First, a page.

Regarding the cost perspective, metallic plates are in a leading position. With the right manufacturing method, sheet thicknesses can be further reduced to as little as 0.05 mm. In this range, metal is at a completely different price level than graphite. Considering that several hundred bipolar plates are used for a single stack, the cost implications for the final application are enormous. Another advantage of the metallic variant is that the material has a positive influence on the cold-start capability of the fuel cell.

Due to the corrosive behaviour of the metallic material, metallic bipolar plates are coated with chromium nitride, for example. This is usually done with a thermochemical treatment. The CellForm® technology was developed for metallic bipolar plates and can form and weld both pre-coated and post-coated plates.

Production of bipolar plates

There are several production technologies for bipolar plates, depending on the materials and the applications. They vary in terms of cycle time, filigree of the flow field, and costs. A finished bipolar plate consists of an anode and a cathode, which are formed separately. The two individual pieces are then tightly welded together. The difficulty in producing bipolar plates lies in the extremely thin sheet thickness. Forming with such a thin starting sheet and such a precise and demanding geometry of the channel structure quickly leads to cracks due to physical restrictions, making the bipolar plate unusable. The image below clearly shows the problem of cracking caused by inappropriate forming technologies.

Cracking of a bipolar plate

As mentioned earlier, the challenge for manufacturers of bipolar plates are the high-quality requirements with low error tolerances, which must be guaranteed in series production with high quantities. Only those who meet these requirements will be able to succeed in this growing and competitive market.

There are several production processes for bipolar plates, which are still in development. Many manufacturing processes will be limited in their output quantity for future large-scale production due to physical restrictions (e.g., heat generation). This problem is not yet apparent with small quantities but will become more and more apparent in the coming years with higher demand. CellForm relies on a proprietary multi-stage forming process that can be easily scaled up. The scalability of the manufacturing process determines the production costs and price of the individual bipolar plate and thus significantly affects the attractiveness of the climate-friendly hydrogen technology as a whole.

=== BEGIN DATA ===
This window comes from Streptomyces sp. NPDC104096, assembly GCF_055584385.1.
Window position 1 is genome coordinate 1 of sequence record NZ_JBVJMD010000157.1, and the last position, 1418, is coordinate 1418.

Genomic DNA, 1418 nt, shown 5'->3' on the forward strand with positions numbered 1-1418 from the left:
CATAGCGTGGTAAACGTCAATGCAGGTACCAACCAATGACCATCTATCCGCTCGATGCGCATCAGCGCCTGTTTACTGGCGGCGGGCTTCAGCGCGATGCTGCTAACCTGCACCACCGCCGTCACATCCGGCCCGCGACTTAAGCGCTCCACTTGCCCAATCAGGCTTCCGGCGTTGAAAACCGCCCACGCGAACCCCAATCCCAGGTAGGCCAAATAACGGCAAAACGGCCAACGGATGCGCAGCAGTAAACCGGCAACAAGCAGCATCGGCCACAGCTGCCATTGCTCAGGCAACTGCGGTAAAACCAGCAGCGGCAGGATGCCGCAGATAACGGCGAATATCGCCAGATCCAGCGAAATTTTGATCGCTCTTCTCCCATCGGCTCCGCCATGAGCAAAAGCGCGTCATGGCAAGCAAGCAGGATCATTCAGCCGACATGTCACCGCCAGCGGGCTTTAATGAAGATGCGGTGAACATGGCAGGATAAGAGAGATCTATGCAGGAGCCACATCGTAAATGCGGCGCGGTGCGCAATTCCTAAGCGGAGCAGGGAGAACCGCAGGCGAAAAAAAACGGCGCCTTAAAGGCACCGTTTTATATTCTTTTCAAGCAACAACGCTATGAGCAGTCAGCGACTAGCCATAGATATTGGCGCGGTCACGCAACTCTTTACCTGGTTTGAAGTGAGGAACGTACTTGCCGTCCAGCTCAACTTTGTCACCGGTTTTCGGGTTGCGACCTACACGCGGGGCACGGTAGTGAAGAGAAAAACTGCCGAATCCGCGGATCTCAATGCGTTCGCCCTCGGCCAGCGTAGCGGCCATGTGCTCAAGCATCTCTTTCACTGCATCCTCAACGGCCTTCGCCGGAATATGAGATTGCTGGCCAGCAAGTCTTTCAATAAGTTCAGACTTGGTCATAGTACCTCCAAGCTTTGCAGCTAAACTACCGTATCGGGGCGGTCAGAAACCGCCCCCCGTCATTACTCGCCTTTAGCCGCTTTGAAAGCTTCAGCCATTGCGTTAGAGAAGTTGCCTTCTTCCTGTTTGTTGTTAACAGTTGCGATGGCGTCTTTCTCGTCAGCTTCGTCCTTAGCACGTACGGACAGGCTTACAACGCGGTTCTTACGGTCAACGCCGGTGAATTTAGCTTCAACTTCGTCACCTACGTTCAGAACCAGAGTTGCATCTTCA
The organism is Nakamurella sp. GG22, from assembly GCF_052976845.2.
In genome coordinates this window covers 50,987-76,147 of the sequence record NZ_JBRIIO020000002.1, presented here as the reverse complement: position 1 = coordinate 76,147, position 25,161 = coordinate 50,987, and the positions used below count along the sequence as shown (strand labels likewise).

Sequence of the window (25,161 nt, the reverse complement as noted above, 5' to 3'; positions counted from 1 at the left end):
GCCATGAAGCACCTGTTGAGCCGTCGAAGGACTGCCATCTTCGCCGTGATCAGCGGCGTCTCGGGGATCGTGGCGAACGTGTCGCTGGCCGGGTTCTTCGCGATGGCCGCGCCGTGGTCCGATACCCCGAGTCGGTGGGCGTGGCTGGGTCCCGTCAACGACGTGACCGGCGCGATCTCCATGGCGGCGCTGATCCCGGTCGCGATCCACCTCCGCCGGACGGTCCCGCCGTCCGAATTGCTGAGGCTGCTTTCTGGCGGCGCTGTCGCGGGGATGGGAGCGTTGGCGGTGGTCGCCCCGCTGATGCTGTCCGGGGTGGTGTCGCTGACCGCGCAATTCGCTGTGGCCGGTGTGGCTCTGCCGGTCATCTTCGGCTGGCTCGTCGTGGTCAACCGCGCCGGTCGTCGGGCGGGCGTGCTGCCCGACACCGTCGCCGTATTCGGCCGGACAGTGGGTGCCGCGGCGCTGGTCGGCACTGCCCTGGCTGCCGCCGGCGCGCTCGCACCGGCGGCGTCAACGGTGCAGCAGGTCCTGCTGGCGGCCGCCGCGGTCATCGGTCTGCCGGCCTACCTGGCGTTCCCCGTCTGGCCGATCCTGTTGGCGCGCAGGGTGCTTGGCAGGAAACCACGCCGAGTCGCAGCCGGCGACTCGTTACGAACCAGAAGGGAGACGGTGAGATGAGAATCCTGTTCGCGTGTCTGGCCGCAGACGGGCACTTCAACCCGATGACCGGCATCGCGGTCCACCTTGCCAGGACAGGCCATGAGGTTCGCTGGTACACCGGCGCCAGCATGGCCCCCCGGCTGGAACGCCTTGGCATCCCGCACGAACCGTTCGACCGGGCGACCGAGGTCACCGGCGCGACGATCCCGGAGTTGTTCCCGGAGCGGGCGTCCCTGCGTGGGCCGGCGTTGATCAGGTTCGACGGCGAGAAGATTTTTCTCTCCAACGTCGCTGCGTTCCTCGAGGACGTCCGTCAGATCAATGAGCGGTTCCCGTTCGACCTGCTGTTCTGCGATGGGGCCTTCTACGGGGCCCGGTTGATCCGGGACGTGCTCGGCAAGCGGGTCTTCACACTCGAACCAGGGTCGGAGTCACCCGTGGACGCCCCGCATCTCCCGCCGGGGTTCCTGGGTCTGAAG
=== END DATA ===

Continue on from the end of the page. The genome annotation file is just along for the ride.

The potential of fuel cell technology in general and of bipolar plates as a key element of the fuel cell in particular is outstanding. With fuel cell electric vehicles expected to have a global market share of 3% by 2030 and an average of 450 bipolar plates per vehicle, nearly 1.5 billion bipolar plates per year could be needed in this area alone. Further demand for bipolar plates for other application areas such as trucks, ships, trains, etc. is not included in this calculation. Given these enormous quantities, only manufacturing processes that can significantly reduce the price per plate through short cycle times while meeting the quality requirements discussed above will manage to prevail.

About CellForm

CellForm covers the entire manufacturing process of metallic bipolar plates with a multi-stage forming process and downstream laser welding. With the developed CellForm technology, bipolar plates with industry-leading features can be manufactured with process reliability. These are 5% more efficient, 50% thinner/lighter and prospectively 90% cheaper than competing products. CellForm is tackling the problems of hydrogen technology disruptively and consistently with high R&D activities, thus advancing the global energy transition. The fuel cell stack is raised to a new level of efficiency and the possibilities for sustainable energy production are expanded. For more information about the CellForm technology, visit

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About this Featured Article

This article was selected and posted by the HTW Editorial Team. It was originally pubished in the Hydrogen Tech World magazine – an open-access, bimonthly digital publication dedicated to technologies associated with hydrogen production via water electrolysis, hydrogen transport, storage and distribution, and hydrogen application in fuel cells.

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Matjaž Matošec
Matjaž Matošec
Matjaž is a seasoned writer and communicator eager to effectively disseminate knowledge and always on the lookout for exciting stories and people willing to share their insights and first-hand experience. He is curious about all things industrial and passionate about the energy transition. He is editor-in-chief of the Hydrogen Tech World magazine, manager of the Hydrogen Tech World Conference, and research manager at Resolute Research.

All images were taken before the COVID-19 pandemic, or in compliance with social distancing.